Tongtong Zhang is a Ph.D. Candidate in Political Science at Stanford University and a pre-doctoral fellow at the Stanford Data Science Institute and Asia-Pacific Research Center. She studies political communication and the political economy of development in non-democracies, with a regional focus on China.
Her research seeks to understand how authoritarian regimes perpetuate their rule over societal actors (e.g. citizens, firms) and how preferences and behaviors of these societal actors are shaped as a result. Her dissertation and book project, “Authoritarian Responsiveness As Signaling,” asks why dictators lacking electoral incentives invest in deliberative institutions that respond to citizen requests. She argues that authoritarian rulers strategically maneuver responses of different qualities—providing substantive services to regime conformists and performing symbolic responses to potential organized opposition—in order to signal to the public that political obedience is rewarded with real benefits. In addition to deliberative institutions, Tongtong has also investigated other strategies of authoritarian control, including labor market discrimination, prescribing objectives in overseas operations, and splitting regime opponents into pro-democracy and anti-democracy camps. In exploring these questions, Tongtong uses a mixed-method approach, including qualitative interviews, archival research, computational methods with large-scale datasets, and survey and field experiments.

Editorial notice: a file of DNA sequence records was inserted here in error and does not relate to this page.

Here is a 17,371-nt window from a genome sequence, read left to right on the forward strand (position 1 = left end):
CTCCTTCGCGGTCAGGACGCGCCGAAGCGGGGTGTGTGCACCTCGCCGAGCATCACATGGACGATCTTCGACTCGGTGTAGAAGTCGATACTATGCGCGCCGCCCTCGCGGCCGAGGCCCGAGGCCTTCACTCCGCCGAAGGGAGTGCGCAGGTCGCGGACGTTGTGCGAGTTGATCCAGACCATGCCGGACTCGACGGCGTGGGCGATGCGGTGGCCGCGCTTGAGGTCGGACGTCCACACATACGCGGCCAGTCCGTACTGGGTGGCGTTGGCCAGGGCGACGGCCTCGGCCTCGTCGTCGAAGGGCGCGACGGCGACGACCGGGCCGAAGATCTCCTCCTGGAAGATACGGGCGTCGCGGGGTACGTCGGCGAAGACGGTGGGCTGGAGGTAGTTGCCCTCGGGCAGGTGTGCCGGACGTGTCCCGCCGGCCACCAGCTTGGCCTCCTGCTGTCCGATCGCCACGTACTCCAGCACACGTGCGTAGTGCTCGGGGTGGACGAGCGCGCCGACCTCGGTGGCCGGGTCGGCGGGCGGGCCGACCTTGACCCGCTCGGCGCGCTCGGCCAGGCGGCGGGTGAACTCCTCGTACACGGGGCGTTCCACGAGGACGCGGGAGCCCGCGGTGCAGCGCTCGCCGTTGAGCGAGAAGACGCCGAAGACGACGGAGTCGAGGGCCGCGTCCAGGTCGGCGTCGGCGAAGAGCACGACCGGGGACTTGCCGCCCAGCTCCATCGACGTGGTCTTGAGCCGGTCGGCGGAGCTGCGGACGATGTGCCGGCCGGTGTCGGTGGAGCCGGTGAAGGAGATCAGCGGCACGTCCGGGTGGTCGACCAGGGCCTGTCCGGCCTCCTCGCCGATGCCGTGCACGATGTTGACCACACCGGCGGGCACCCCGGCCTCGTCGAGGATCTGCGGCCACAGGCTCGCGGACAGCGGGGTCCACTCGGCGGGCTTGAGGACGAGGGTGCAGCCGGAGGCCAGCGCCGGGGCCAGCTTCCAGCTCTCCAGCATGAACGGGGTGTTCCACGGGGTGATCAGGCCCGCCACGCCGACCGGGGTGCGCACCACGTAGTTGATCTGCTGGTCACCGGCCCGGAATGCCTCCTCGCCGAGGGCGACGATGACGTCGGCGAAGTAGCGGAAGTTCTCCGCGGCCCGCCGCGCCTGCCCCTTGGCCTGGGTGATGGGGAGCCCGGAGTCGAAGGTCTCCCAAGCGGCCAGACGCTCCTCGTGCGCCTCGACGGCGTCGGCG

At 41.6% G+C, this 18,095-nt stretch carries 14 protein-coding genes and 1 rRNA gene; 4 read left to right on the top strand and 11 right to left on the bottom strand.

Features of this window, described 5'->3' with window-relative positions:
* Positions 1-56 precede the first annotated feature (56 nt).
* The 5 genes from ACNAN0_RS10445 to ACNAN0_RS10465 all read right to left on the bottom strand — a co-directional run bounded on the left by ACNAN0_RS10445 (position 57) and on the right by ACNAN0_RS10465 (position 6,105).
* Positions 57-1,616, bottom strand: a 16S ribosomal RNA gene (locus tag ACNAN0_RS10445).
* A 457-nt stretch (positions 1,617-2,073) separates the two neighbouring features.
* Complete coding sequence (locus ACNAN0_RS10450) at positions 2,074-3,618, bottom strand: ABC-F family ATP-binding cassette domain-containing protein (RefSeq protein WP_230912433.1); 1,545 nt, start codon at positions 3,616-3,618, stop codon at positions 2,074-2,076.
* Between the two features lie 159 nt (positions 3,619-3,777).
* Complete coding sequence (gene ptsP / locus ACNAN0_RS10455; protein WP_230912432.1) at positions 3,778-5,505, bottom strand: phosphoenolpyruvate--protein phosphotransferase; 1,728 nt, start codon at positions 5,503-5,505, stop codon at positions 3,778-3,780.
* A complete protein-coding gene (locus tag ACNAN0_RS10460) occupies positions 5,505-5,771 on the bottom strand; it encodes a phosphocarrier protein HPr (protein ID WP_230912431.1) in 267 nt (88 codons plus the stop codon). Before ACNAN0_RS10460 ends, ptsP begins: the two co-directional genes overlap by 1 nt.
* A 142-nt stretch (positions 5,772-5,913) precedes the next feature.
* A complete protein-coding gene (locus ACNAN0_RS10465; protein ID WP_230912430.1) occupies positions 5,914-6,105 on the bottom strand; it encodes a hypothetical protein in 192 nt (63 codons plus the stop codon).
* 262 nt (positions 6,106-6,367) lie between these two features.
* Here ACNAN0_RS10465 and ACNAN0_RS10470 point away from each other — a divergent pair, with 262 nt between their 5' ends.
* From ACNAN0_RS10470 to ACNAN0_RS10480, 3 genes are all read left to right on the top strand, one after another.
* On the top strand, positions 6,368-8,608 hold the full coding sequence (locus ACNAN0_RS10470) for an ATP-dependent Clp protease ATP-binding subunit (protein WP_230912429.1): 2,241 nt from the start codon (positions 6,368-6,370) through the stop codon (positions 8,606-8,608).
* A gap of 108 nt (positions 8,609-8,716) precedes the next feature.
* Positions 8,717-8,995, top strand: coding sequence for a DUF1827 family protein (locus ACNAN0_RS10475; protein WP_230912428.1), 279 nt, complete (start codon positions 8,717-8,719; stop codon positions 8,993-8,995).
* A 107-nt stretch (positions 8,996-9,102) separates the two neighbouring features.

Tongtong’s work has been conditionally accepted at the Political Science Research and Methods. She holds a LL.B. in International Relations and a B.A. in Economics from Peking University, and a M.A. in International Affairs from Columbia University.